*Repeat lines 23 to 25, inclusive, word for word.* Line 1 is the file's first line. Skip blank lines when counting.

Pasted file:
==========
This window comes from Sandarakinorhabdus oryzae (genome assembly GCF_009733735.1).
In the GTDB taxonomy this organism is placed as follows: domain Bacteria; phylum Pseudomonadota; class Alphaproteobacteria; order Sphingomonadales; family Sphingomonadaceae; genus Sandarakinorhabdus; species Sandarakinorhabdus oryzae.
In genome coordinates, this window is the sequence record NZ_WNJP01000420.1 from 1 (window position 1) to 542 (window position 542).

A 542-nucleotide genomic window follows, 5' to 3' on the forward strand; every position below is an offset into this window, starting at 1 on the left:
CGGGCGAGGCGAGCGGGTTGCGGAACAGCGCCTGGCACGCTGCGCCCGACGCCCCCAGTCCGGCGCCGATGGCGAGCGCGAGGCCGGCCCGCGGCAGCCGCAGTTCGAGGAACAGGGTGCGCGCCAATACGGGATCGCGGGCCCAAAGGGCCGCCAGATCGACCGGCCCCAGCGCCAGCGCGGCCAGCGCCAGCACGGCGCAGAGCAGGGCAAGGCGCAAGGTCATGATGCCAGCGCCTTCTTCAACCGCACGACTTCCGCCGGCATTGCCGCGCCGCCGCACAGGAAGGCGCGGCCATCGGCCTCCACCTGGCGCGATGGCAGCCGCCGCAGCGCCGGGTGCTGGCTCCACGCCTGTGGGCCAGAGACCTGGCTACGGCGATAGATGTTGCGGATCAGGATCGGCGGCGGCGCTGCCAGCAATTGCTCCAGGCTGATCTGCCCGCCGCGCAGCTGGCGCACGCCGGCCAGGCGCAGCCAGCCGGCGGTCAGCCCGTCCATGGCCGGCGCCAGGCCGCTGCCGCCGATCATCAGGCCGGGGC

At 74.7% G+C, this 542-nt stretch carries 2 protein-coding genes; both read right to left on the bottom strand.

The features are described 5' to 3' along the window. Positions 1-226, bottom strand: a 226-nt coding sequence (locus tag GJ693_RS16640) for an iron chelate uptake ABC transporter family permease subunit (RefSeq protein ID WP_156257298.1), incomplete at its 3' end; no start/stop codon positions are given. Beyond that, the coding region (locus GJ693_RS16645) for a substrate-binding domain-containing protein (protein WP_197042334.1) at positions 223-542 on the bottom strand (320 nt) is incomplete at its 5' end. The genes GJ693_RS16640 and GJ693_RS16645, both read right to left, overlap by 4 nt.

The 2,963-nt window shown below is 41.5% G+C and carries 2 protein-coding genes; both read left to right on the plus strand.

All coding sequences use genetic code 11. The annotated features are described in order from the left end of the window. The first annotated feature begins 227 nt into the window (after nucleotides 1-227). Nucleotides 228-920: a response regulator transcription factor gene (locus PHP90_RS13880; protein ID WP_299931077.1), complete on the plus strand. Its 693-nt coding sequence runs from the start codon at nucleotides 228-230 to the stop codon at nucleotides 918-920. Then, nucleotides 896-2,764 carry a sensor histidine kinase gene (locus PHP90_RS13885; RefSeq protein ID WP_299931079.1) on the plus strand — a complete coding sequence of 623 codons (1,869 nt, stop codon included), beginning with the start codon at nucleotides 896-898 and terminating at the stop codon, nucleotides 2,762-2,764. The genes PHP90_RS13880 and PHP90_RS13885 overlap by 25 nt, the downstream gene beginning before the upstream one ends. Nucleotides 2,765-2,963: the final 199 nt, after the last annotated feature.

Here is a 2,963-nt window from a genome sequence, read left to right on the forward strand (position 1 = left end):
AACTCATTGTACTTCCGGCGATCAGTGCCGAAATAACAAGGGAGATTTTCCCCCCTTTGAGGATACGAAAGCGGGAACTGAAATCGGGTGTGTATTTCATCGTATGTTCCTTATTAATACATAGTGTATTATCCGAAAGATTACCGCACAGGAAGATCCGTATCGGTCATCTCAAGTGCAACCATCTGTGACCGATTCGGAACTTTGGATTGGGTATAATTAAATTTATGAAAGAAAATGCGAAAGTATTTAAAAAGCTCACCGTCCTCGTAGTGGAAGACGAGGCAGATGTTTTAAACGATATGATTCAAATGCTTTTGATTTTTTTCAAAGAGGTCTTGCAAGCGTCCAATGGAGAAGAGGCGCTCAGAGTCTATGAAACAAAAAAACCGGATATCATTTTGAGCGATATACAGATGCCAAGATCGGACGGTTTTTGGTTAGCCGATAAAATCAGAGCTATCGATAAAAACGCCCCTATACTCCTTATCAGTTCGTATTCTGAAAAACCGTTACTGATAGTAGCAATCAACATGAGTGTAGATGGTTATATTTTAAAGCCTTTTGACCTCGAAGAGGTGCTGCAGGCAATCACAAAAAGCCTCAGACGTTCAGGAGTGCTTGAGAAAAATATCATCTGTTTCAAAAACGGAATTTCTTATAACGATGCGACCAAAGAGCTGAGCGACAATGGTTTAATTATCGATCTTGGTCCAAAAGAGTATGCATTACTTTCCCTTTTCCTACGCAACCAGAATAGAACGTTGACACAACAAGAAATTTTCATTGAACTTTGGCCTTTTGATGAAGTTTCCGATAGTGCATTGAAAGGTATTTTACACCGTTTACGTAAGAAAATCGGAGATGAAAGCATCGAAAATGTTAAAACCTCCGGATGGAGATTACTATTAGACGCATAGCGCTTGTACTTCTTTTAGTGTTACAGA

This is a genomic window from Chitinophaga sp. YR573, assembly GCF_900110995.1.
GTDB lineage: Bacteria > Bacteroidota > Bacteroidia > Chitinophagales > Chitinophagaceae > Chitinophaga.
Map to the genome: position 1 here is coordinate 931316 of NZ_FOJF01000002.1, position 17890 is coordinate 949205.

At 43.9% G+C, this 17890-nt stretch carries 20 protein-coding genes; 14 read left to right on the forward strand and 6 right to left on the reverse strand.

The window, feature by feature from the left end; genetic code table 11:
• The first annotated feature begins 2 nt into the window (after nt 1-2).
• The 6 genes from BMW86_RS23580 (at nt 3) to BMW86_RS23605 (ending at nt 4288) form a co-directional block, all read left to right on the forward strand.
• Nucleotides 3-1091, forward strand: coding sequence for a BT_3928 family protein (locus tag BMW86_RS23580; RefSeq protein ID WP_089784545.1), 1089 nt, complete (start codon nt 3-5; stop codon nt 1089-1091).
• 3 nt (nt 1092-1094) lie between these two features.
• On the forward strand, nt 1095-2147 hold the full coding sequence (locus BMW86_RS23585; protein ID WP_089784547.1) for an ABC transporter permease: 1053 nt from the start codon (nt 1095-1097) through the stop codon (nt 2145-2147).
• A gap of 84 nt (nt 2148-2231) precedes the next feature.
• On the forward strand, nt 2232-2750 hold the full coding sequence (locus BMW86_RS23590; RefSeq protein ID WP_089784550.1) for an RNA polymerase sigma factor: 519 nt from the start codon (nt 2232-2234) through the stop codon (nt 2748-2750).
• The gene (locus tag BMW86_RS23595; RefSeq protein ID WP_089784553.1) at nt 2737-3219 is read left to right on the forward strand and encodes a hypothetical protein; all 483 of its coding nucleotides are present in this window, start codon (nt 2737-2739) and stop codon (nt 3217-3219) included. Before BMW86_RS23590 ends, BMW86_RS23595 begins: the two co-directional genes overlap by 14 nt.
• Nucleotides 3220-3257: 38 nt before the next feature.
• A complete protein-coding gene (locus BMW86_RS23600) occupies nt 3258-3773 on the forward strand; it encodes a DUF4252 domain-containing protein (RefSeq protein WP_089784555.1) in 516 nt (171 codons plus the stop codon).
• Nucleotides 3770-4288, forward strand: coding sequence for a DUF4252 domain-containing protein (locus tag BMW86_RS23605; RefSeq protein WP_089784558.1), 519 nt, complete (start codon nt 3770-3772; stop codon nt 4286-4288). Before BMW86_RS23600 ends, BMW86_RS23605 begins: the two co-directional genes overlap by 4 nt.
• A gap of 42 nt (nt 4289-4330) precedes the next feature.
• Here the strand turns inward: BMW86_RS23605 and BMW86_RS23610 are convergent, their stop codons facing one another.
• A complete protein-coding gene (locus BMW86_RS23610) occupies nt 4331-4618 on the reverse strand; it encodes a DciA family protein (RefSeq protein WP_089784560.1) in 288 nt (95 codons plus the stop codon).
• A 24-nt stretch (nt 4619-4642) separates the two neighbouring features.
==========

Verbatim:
• On the forward strand, nt 2232-2750 hold the full coding sequence (locus BMW86_RS23590; RefSeq protein ID WP_089784550.1) for an RNA polymerase sigma factor: 519 nt from the start codon (nt 2232-2234) through the stop codon (nt 2748-2750).
• The gene (locus tag BMW86_RS23595; RefSeq protein ID WP_089784553.1) at nt 2737-3219 is read left to right on the forward strand and encodes a hypothetical protein; all 483 of its coding nucleotides are present in this window, start codon (nt 2737-2739) and stop codon (nt 3217-3219) included. Before BMW86_RS23590 ends, BMW86_RS23595 begins: the two co-directional genes overlap by 14 nt.
• Nucleotides 3220-3257: 38 nt before the next feature.